It’s a new year,…

The last ten years have been quite the interesting ones for me. My social media footprint was just starting out and I really didn’t use it like I do now until about 2012. In that same year I met robert ❤️

In 2013 I started a new job at Court Street Ford and met some pretty amazing people.

In 2014 I was diagnosed with stage iiib (now iv) Lung cancer. Nothing else happened that year except, you know, me trying to stay alive.

In 2015 Denise and I vowed to travel as much as we could. We went to Ensenada on a cruise. This was of course around all the trips to Boston for the clinical trial I was in. The highlight of the year though was the birth of Wyatt.

In 2016 we continued traveling and Denise and I went to the Bahamas. Robert took me on a trip to see the cubs play in Cincinnati. We took a day trip (super fun!) to Texas and hung out with kathy and the kids. And of course the highlight of the year was that I went from Ms. to Mrs.

In 2017 we went on two cruises! A family cruise to the Bahamas and Denise and I went on warped rewind. I travelled solo to Washington DC and joined a group of lung cancer advocates and we “stormed the hill”.

In 2018 I did some more solo traveling by going to cancer con in Denver. Robert and I went to our first bulls game and I again traveled solo to California and met up with a few lung cancer ladies and we went to the stand up 2 cancer telecast. Highlight of the year was Weston was born. Lowlight of the year was that I lost my best bud, Deejay. We decided to bring Ruru into our family.

In 2019 we continued our cruising and seen Andrew McMahon in the wilderness on the rock boat. I got a new puppy and named him Rizzo. I was gifted tickets from Chris Draft to see the bears play in the playoffs and ultimately blow there chance at the super bowl. Also in 2019 Robert and I made a big life change and bought a house. And I started a new job about 2 minutes away from said house.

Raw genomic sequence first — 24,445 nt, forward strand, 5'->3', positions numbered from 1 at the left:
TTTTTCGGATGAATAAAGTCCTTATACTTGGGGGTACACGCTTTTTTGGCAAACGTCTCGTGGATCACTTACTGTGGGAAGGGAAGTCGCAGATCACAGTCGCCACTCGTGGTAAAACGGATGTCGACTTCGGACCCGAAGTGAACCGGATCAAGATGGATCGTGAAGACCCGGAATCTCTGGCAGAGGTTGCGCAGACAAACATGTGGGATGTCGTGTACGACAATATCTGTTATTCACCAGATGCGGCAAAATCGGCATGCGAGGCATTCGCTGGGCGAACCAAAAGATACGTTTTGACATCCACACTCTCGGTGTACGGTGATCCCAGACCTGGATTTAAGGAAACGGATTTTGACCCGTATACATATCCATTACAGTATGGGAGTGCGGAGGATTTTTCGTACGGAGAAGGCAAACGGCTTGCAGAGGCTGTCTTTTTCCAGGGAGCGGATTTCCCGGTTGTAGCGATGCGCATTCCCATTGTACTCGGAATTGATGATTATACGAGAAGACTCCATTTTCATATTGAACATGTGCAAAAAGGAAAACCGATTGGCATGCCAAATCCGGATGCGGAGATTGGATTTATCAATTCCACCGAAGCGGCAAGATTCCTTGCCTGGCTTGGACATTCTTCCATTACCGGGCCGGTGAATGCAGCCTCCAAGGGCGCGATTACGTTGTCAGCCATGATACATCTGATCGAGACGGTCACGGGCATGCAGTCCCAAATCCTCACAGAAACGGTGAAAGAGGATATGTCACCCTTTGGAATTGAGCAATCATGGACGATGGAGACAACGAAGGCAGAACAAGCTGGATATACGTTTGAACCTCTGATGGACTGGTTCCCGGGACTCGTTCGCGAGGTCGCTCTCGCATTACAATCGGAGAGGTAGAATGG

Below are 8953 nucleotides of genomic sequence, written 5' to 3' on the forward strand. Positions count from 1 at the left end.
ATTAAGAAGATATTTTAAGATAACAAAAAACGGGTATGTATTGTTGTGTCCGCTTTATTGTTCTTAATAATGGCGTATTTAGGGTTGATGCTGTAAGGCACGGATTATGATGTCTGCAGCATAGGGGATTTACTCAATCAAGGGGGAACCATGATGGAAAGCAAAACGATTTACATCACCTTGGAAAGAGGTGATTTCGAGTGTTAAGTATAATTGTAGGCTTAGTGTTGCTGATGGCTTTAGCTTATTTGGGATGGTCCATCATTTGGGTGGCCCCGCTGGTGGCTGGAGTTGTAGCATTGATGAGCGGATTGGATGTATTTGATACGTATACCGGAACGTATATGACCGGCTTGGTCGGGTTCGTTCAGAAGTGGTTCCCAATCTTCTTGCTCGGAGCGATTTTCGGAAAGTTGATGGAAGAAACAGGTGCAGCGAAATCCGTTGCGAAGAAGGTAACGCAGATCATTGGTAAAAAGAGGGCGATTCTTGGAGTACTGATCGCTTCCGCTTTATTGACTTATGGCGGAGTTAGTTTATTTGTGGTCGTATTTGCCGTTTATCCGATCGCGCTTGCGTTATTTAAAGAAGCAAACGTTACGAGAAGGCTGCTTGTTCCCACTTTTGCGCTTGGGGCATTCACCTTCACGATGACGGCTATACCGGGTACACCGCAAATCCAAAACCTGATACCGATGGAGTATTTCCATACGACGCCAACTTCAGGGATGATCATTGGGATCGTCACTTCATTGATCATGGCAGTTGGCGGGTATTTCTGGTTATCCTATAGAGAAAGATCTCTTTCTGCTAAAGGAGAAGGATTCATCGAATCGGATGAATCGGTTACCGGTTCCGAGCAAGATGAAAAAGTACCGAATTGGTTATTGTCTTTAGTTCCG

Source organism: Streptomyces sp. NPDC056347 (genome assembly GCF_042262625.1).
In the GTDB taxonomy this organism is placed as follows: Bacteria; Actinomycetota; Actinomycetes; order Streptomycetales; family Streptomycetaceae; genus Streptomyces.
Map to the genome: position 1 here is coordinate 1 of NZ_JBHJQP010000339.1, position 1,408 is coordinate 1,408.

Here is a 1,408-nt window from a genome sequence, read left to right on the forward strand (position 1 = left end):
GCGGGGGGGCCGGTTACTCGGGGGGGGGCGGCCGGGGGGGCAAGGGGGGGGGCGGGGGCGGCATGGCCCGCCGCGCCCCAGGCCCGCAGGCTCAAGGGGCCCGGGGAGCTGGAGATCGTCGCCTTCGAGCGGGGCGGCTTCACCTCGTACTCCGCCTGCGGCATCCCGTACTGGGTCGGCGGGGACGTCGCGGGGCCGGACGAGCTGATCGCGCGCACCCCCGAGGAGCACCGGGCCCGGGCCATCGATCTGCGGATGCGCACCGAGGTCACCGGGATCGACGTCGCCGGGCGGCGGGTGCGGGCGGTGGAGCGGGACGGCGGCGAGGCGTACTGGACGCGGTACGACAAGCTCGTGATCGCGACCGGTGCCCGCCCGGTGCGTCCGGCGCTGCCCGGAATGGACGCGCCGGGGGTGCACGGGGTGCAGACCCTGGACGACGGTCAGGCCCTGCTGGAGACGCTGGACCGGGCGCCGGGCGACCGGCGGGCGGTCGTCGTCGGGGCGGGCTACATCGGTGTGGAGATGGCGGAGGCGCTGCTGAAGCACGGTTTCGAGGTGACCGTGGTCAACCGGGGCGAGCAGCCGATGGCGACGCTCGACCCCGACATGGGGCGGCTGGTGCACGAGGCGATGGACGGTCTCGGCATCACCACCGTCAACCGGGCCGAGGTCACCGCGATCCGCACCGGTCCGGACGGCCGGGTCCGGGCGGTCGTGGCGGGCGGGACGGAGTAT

These last few years have had many ups and a few downs. But I don’t want to focus on the bad.

Here are a few stats:

Cubs games – 13

Andrew shows – 11

Hope summits – 7

Texas Trips – 8

Birthdays – 10

Jobs held – 4

Tennessee trips – 4

Cruises – 5

Flights to Boston – approx 10

Chemo treatments – 6

Radiation treatments – 30

I would have been a great mom

“Life is tough, my darling, but so are you.” —Stephanie Bennett-Henry


I write this blog to give perspective of what cancer can take away not for the sympathy.


I ‘m going to start this blog off with saying that I never dreamed of having kids. I always felt that if it was meant to be it would happen.

On one of our very first dates, Robert mentioned that he would someday like to have kids and that has stuck with me ever since.

I would have been a great mom. And Robert would have been an amazing dad. But it is just not part of our future.